much too late, Sir, today to go to call on the Samaõa Gotama. The
venerable Pokkharasàdi can do so tomorrow.’

So Pokkharasàdi had sweet food, both hard and soft, made ready at his
own house, and taken on wagons, by the light of blazing torches, out to
Ukkaññha. And he himself went on to the Icchànankala Wood, driving in
his chariot as far as the road was practicable for vehicles, and then
going on, on foot, to where the Blessed One was. And when he had
exchanged with the Blessed One the greetings and compliments of
politeness and courtesy, he took his seat on one side, and said to the
Blessed One:

17. `Has our pupil, Gotama, the young Brahman Ambaññha, been here?’

`Yes, Brahman, he has.’

`And did you, Gotama, have any talk with him?’

`Yes, Brahman, I had.’

`And on what wise was the talk that you had with him.’

18. Then the Blessed One told the Brahman Pokkharasàdi all the talk
that had taken place. And when [\q 134/] he had thus spoken Pokkharasàdi
said to the Blessed One:

`He is young and foolish, Gotama, that young Brahman Ambaññha. Forgive him, Gotama.’

`Let him be quite happy, Brahman, `that young Brahman Ambaññha.’

[109] 19. And the Brahman Pokkharasàdi
took stock, on the body of the Blessed One, of the thirty-two marks of a
Great Being. And he saw them all plainly, save only two. As to two of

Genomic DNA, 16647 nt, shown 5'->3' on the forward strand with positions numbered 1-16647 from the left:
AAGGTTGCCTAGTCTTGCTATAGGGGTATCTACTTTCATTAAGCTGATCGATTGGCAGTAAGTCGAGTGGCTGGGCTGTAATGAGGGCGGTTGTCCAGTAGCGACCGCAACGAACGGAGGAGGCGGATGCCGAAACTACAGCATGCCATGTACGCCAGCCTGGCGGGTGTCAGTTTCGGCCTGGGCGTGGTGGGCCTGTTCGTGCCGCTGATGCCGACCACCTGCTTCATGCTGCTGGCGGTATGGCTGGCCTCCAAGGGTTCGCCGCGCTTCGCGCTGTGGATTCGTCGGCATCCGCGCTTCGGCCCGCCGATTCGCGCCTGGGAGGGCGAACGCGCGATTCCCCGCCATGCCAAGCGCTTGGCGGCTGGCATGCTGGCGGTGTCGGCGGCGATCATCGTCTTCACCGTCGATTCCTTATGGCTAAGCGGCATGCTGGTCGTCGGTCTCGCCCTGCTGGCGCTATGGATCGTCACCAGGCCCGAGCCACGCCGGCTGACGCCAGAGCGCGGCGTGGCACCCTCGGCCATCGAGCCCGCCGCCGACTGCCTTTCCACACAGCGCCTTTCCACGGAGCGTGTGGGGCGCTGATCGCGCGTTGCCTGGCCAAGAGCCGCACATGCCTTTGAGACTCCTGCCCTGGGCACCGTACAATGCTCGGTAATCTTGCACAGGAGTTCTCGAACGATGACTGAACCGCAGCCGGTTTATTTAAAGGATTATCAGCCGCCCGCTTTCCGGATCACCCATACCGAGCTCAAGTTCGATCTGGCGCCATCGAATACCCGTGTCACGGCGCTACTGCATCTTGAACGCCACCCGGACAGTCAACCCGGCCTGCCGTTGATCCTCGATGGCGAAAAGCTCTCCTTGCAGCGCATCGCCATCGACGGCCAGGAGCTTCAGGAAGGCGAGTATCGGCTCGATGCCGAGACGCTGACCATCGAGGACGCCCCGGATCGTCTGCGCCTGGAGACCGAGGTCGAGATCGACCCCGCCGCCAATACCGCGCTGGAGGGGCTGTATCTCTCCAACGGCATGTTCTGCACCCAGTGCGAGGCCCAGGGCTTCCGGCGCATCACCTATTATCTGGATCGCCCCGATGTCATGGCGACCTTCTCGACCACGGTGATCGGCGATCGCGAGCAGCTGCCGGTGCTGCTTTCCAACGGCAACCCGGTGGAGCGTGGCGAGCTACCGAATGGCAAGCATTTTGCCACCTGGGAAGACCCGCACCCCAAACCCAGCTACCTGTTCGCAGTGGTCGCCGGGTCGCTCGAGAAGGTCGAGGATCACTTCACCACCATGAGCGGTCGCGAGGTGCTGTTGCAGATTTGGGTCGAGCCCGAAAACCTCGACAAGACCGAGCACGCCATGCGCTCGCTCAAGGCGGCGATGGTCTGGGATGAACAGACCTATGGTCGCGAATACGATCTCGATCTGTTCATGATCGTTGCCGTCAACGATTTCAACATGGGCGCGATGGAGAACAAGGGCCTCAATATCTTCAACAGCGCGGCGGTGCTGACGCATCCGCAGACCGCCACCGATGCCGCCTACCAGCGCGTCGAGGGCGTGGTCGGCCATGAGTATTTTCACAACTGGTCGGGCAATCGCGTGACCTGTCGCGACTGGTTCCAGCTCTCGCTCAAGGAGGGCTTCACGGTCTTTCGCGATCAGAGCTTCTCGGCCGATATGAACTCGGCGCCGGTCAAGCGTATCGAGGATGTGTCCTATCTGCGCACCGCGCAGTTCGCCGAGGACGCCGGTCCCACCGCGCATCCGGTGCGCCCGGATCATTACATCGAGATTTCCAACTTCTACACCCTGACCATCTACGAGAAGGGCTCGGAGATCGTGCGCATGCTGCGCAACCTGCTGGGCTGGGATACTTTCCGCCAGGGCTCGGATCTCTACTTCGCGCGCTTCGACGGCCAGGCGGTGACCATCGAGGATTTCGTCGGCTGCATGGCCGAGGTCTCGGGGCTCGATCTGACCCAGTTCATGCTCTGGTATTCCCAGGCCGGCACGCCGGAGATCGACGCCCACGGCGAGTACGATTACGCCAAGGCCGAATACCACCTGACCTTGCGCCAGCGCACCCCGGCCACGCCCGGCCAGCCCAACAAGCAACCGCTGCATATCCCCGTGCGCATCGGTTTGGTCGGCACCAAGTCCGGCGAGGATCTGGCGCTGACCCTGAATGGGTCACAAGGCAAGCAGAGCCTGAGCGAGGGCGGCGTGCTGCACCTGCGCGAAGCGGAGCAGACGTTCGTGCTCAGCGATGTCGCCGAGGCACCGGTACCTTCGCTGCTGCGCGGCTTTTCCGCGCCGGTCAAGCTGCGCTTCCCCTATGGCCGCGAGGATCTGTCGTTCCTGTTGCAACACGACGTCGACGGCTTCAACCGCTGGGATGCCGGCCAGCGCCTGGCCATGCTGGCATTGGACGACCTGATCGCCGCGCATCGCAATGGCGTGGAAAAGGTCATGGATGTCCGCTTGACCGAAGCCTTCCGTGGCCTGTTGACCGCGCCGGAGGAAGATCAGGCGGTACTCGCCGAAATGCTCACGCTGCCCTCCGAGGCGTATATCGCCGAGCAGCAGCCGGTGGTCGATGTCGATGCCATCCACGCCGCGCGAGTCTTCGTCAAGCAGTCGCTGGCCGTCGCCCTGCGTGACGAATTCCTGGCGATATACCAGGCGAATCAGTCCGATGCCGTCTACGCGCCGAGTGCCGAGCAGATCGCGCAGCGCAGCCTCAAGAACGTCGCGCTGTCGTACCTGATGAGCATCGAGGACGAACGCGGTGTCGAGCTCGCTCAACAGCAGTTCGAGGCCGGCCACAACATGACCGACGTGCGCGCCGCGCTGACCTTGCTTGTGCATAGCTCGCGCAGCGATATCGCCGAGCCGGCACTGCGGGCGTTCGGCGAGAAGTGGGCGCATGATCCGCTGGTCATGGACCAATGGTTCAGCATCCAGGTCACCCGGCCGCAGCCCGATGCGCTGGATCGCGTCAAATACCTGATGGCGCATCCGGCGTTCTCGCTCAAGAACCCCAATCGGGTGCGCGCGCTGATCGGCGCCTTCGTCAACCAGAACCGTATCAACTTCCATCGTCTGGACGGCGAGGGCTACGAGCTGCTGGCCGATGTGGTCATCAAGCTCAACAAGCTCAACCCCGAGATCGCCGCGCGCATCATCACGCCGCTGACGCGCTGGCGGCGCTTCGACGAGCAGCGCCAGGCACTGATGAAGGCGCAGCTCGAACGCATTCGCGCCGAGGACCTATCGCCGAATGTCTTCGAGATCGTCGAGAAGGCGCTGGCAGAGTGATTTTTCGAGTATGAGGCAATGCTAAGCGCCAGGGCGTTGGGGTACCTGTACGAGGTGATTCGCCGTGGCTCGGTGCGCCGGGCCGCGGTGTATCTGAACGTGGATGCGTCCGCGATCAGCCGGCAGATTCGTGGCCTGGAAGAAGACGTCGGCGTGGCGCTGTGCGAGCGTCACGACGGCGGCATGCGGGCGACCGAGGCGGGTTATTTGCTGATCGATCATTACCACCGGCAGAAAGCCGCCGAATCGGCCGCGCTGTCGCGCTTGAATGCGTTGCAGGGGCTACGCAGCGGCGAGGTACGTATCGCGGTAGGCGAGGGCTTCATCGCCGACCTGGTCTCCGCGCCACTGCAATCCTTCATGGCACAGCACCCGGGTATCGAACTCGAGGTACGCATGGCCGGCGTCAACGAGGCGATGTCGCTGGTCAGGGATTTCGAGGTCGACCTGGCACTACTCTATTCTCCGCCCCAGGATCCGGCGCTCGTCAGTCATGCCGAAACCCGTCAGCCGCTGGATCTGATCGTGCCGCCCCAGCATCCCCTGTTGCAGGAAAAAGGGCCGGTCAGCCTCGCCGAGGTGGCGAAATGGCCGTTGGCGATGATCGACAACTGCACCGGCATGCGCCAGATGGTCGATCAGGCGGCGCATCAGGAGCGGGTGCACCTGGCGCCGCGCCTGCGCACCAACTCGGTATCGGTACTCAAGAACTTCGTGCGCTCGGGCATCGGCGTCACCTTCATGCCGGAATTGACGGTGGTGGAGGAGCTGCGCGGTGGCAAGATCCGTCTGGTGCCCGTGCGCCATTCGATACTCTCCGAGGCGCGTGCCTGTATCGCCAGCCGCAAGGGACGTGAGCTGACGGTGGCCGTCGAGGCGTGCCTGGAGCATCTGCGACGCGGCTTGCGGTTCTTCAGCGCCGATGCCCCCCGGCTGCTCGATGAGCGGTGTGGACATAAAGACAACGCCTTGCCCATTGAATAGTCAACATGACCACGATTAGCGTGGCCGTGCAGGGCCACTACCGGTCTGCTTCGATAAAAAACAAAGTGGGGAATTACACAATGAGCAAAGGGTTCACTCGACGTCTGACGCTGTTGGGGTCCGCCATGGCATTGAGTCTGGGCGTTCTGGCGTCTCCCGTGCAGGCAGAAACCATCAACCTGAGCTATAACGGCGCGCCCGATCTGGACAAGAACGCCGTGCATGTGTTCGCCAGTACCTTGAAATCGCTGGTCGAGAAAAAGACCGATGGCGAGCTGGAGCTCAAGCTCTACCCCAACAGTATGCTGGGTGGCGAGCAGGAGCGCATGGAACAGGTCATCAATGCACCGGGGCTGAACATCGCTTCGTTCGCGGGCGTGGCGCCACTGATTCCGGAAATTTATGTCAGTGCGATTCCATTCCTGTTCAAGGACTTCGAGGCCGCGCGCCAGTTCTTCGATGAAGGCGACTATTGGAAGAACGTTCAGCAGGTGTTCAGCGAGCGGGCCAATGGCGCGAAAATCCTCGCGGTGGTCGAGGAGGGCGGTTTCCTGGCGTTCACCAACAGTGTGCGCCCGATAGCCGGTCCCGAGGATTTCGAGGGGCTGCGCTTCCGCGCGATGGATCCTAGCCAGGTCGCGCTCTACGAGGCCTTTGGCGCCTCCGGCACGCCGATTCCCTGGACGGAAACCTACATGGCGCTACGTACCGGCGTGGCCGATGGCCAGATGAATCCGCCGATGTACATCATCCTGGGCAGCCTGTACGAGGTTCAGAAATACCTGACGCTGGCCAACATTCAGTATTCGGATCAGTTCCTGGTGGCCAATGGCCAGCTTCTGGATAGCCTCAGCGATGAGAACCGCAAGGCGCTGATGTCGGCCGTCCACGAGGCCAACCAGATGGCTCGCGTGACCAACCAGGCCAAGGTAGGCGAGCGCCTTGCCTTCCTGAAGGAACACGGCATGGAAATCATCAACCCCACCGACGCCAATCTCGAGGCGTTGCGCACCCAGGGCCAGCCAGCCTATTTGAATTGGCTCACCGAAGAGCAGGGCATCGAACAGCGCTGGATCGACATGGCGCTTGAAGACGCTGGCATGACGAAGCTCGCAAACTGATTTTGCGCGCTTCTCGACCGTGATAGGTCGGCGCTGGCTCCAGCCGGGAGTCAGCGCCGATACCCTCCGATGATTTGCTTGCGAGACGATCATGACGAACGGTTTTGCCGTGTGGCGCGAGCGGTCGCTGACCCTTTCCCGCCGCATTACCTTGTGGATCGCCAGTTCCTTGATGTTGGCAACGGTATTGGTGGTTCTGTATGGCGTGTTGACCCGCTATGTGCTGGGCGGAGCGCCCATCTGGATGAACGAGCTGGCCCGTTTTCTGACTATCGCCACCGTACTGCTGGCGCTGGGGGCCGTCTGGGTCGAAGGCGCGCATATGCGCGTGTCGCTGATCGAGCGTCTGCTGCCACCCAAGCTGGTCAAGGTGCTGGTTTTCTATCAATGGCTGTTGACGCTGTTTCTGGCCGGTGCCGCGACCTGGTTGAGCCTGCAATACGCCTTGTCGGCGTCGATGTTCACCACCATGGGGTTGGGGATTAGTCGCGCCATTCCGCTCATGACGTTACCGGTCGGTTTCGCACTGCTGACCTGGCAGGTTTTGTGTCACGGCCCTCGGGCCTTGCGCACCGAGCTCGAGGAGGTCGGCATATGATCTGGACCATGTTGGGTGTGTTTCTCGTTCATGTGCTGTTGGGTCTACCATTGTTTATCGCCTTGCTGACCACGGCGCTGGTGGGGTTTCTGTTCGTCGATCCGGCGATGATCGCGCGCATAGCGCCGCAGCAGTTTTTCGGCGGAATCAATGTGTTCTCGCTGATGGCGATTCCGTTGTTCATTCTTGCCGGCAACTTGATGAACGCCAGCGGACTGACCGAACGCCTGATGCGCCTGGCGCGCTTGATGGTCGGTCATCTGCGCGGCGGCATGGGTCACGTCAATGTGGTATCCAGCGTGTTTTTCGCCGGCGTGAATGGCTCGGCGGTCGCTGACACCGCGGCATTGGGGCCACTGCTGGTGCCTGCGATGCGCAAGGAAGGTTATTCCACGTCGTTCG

them Þ the sheath-concealed member and the extensive tongue Þ he was
still in doubt and undecided. But the Blessed One showed them to
Pokkharasàdi, even as he had shown them to Ambaññha.
 [68]
And Pokkharasàdi perceived that the Blessed One was endowed with the
thirty-two marks of a Great Being, with all of them, not only with some.
And he said to the Blessed One: `May the venerable Gotama grant me the
favour of taking his tomorrow’s meal with me, and also the members of
the Order with him.’ And the Blessed One accepted, by silence, his
request.


20. Then the Brahman Pokkharasàdi,
seeing that the Blessed One had accepted, had (on the morrow) the time
announced to him: `It is time, oh Gotama, the meal is ready.’ And the
Blessed One, who had dressed in the early morning, put on his outer
robe, and taking his bowl with him, went, with the brethren, to
Pokkharasàdi’s house, and sat down on the seat prepared for him. And
Pokkharasàdi, the Brahman, satisfied the Blessed One, with his own hand,
with sweet food, both hard and soft, until he refused any more, and the